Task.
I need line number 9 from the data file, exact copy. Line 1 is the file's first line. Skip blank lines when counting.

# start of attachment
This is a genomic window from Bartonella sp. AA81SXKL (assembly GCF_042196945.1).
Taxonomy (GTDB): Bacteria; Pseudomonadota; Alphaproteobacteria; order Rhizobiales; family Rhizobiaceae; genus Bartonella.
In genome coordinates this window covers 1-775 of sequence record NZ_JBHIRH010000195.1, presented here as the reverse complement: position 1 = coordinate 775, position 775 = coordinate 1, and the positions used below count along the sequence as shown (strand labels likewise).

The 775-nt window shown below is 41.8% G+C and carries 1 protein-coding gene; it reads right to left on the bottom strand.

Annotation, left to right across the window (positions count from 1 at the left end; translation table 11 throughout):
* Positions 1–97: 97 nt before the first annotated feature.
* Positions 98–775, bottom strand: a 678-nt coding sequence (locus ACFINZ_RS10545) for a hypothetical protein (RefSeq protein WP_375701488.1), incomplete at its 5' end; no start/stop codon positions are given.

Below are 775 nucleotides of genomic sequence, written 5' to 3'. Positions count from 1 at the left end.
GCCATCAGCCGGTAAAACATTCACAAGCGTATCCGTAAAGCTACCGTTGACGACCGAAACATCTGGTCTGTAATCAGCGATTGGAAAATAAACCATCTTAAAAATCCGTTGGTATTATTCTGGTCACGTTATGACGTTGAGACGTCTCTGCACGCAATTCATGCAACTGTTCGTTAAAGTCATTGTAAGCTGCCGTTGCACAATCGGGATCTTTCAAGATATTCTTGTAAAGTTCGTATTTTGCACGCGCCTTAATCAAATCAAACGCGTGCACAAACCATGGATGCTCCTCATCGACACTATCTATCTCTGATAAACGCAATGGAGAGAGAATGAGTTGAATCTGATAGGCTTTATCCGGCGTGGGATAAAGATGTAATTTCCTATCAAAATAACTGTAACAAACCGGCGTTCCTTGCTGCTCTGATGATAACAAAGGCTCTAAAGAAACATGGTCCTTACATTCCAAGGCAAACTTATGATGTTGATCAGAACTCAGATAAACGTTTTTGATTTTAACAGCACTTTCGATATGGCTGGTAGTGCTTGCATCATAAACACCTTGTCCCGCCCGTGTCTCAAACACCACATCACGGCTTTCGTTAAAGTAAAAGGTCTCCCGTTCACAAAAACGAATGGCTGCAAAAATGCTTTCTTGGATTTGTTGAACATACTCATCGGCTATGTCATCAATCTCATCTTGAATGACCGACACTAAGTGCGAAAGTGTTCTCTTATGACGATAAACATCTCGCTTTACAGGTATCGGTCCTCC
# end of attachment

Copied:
GCCATCAGCCGGTAAAACATTCACAAGCGTATCCGTAAAGCTACCGTTGACGACCGAAACATCTGGTCTGTAATCAGCGATTGGAAAATAAACCATCTTAAAAATCCGTTGGTATTATTCTGGTCACGTTATGACGTTGAGACGTCTCTGCACGCAATTCATGCAACTGTTCGTTAAAGTCATTGTAAGCTGCCGTTGCACAATCGGGATCTTTCAAGATATTCTTGTAAAGTTCGTATTTTGCACGCGCCTTAATCAAATCAAACGCGTGCACAAACCATGGATGCTCCTCATCGACACTATCTATCTCTGATAAACGCAATGGAGAGAGAATGAGTTGAATCTGATAGGCTTTATCCGGCGTGGGATAAAGATGTAATTTCCTATCAAAATAACTGTAACAAACCGGCGTTCCTTGCTGCTCTGATGATAACAAAGGCTCTAAAGAAACATGGTCCTTACATTCCAAGGCAAACTTATGATGTTGATCAGAACTCAGATAAACGTTTTTGATTTTAACAGCACTTTCGATATGGCTGGTAGTGCTTGCATCATAAACACCTTGTCCCGCCCGTGTCTCAAACACCACATCACGGCTTTCGTTAAAGTAAAAGGTCTCCCGTTCACAAAAACGAATGGCTGCAAAAATGCTTTCTTGGATTTGTTGAACATACTCATCGGCTATGTCATCAATCTCATCTTGAATGACCGACACTAAGTGCGAAAGTGTTCTCTTATGACGATAAACATCTCGCTTTACAGGTATCGGTCCTCC